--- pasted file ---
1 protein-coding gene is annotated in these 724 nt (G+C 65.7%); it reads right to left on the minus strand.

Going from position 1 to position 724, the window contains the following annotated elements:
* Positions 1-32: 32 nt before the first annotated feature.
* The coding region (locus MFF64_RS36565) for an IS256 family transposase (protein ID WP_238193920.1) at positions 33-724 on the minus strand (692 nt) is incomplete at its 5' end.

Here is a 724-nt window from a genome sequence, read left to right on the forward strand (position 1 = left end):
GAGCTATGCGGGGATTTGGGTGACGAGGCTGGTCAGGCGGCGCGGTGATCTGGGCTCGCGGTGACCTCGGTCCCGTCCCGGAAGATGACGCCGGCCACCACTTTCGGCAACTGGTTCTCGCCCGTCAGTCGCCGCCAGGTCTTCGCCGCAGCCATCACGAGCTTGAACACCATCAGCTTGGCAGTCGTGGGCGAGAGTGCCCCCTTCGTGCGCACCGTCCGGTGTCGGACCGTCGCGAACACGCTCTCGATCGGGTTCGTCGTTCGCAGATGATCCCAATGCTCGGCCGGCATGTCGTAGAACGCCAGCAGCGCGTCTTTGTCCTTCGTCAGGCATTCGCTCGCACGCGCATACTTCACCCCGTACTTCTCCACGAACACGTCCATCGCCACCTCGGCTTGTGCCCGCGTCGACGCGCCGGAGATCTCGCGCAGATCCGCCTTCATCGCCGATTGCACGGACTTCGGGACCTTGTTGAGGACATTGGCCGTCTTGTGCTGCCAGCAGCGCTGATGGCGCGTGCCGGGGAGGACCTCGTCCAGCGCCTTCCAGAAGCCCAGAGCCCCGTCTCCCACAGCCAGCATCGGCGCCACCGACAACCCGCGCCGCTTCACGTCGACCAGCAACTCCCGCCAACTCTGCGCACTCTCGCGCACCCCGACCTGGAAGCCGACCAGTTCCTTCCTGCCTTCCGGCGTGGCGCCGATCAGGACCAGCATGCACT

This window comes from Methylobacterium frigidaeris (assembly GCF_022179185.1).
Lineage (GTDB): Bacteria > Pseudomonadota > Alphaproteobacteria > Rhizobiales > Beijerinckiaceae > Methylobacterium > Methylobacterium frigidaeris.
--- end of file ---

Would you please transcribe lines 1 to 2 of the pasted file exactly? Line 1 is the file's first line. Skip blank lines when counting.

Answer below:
1 protein-coding gene is annotated in these 724 nt (G+C 65.7%); it reads right to left on the minus strand.

Going from position 1 to position 724, the window contains the following annotated elements: